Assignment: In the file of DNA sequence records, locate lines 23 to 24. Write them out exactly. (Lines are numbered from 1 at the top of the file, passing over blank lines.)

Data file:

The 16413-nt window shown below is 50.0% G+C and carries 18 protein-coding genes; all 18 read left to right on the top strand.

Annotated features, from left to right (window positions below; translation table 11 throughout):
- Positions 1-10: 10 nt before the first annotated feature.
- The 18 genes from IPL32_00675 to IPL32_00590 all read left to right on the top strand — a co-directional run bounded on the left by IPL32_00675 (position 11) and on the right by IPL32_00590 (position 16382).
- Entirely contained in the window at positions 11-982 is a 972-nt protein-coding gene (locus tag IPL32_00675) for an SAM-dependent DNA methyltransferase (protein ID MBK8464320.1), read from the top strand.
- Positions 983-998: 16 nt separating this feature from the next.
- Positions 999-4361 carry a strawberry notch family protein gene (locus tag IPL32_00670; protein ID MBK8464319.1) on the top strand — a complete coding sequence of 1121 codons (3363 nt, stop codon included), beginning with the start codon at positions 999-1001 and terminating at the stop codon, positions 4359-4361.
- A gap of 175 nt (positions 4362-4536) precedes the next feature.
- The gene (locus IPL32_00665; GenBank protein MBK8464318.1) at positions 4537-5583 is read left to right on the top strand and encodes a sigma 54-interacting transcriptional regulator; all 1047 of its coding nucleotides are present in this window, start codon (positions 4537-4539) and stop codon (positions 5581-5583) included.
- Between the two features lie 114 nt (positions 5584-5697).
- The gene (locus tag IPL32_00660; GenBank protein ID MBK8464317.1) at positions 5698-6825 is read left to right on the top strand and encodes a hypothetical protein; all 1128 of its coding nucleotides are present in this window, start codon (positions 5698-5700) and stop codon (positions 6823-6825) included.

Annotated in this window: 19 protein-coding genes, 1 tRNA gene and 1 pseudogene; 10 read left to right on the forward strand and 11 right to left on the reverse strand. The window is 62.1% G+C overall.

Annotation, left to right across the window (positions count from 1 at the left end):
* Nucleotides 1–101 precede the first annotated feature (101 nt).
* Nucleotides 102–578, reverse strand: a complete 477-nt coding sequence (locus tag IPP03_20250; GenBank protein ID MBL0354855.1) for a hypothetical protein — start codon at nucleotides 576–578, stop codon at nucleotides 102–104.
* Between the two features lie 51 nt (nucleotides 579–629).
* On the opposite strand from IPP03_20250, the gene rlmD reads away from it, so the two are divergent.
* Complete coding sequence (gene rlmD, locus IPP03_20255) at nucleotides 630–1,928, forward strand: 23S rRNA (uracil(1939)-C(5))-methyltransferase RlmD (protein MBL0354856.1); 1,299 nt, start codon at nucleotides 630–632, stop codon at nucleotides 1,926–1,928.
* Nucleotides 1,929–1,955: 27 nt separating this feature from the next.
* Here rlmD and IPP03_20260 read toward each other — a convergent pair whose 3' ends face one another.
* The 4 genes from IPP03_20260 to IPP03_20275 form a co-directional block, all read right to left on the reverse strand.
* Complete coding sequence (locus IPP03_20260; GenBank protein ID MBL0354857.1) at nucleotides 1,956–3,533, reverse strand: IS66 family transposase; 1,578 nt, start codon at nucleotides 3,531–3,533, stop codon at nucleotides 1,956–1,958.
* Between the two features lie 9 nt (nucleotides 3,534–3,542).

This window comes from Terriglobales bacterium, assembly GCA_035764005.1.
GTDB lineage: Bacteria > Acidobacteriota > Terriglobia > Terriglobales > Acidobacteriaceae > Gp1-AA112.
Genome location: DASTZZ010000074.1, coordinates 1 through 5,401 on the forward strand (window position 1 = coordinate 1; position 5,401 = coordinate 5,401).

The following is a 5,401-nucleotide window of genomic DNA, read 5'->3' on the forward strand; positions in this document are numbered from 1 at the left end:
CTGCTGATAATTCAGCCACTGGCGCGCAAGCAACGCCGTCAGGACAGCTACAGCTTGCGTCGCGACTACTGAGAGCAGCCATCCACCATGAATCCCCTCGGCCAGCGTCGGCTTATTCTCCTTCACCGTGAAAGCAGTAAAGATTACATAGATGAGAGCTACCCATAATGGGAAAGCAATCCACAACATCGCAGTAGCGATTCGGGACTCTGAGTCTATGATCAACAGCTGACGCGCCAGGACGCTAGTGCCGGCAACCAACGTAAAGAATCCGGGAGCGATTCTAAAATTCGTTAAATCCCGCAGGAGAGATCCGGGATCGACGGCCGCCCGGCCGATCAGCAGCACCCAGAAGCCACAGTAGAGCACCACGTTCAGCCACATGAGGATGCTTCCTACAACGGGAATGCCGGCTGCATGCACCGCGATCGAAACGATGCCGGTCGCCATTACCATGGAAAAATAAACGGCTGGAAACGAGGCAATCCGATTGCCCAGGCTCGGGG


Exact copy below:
* Between the two features lie 9 nt (nucleotides 3,534–3,542).

This window comes from Terriglobales bacterium, assembly GCA_035764005.1.